(Reuters) - The United States is easing restrictions on American companies seeking to do business in Cuba and opening up travel in the latest move to weaken the U.S. trade embargo amid warming relations with the communist-ruled country.
Regulations issued on Friday build on earlier ones announced in January and take effect on Sept. 21.
The following is a list of main aspects of the new rules:
Transportation providers no longer need to seek U.S. approval for travel to Cuba on a case-by-case basis. Instead, passenger, cargo and recreational vessels will be generally authorized to travel to the Caribbean island nation.
Ships and other vessels will be allowed to remain in Cuba temporarily for 14 days, while aircraft can stay for seven days.
Under earlier rules, close relatives were allowed to join permitted travelers to Cuba for certain allowed activities. Friday’s changes allow those relatives to accompany authorized travelers on a wider range of activities such as humanitarian projects, research and religious activities.
The regulations still limit authorized travelers from the United States to those who receive permission for certain endeavors, such as those related to education and research, and travel for official government business or family visits.
U.S.-based companies will be allowed to establish joint ventures with entities in Cuba to provide telecommunication and Internet services.
Certain related technology, such as software, will also be allowed to be exported to Cuba and people in the United States will be able to import mobile apps developed in Cuba.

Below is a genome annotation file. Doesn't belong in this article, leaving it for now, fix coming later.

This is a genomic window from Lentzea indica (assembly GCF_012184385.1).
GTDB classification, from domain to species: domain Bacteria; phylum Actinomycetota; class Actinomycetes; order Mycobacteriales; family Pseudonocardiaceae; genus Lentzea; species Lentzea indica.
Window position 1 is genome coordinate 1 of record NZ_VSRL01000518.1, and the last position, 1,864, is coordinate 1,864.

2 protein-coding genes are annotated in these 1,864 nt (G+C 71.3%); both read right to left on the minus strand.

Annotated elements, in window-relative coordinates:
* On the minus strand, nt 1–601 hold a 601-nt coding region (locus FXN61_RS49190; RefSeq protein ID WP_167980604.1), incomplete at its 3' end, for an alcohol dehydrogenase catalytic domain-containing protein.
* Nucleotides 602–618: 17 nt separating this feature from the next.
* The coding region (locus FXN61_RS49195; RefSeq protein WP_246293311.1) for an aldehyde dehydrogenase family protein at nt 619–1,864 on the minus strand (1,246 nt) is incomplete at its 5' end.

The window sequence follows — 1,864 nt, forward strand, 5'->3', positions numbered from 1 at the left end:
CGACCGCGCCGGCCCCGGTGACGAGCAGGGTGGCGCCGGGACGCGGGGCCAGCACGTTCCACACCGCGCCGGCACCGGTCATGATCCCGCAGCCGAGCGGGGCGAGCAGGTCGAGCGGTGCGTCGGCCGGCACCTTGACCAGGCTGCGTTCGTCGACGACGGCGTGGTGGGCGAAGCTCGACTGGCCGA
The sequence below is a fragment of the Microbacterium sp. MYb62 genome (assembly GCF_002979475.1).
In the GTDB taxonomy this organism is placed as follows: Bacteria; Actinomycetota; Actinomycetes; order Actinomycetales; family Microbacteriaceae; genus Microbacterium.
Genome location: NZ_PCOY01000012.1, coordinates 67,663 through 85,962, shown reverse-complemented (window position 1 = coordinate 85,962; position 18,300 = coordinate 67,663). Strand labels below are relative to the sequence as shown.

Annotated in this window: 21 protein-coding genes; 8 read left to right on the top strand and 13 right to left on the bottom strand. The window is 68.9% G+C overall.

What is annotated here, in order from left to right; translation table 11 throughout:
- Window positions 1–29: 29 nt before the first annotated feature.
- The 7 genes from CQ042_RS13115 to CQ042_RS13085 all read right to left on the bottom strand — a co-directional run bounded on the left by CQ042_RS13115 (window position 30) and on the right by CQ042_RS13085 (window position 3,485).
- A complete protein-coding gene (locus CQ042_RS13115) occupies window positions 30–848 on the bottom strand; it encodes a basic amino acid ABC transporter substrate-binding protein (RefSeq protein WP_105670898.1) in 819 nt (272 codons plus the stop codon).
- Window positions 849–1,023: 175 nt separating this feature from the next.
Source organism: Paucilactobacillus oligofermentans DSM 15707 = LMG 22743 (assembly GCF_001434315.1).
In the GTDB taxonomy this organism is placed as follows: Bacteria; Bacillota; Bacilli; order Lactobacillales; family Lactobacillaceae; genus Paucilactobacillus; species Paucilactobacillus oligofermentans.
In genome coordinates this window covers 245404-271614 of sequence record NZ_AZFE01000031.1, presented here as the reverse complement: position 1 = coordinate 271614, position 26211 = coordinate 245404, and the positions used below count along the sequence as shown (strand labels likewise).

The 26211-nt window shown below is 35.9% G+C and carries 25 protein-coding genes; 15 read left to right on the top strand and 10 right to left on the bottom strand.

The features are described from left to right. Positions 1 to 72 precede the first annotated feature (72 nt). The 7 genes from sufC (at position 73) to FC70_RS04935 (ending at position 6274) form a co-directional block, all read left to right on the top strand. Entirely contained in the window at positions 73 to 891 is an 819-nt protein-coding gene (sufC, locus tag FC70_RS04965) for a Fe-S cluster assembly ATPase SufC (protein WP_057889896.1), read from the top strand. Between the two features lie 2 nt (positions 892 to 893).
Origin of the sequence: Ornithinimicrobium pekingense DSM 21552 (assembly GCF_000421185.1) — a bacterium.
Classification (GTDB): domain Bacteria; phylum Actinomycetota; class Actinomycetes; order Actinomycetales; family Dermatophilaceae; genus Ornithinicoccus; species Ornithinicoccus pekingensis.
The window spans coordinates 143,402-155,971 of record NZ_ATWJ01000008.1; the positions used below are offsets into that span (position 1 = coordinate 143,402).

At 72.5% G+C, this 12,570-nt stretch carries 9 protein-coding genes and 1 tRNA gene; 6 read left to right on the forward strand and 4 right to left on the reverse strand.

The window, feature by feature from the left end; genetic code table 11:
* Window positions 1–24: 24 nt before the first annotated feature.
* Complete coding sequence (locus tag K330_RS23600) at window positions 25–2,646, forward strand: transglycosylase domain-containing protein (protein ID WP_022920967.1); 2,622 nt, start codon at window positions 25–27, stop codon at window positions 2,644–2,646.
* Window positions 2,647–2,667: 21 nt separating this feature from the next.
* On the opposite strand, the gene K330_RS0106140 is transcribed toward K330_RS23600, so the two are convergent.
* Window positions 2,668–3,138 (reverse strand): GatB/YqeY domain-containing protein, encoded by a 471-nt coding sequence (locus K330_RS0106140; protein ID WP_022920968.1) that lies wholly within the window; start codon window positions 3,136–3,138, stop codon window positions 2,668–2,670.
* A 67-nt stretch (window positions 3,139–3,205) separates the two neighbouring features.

The new regulations abolish most limits on the amount of money people can send and carry to Cuba. Caps had been set at $2,000 per quarter on remittances transmitted to Cuba, and $10,000 and $3,000 for people in the United States and Cuban nationals respectively to carry there.
Remittances to Cuban government or Cuban Communist Party officials remain barred
Certain authorized people, companies and organizations can open bank accounts in Cuba.
Financial institutions will be allowed to open and close bank accounts in Cuba.
The rules allow for certain U.S. entities to open such as offices, stores and warehouses in Cuba. This applies to exporters of certain goods authorized for export, mail and cargo transportation providers, educational activity organizers, religious organizations, news organizations and certain travel companies.
Exports of aircraft parts, flight-related software, and other aviation equipments will be allowed on a case-by-case basis.
Educational activities will be expanded to authorized standardized testing and Internet-based classes.
Humanitarian aid will be expanded to allow help for disaster relief and historical preservation.
Cuban merchandise valued at $100 or less, except for alcohol and tobacco products, can be imported to the United States from a third country as long as it is not carried by the traveler.
Compiled by Susan Heavey; editing by David Storey and Grant McCool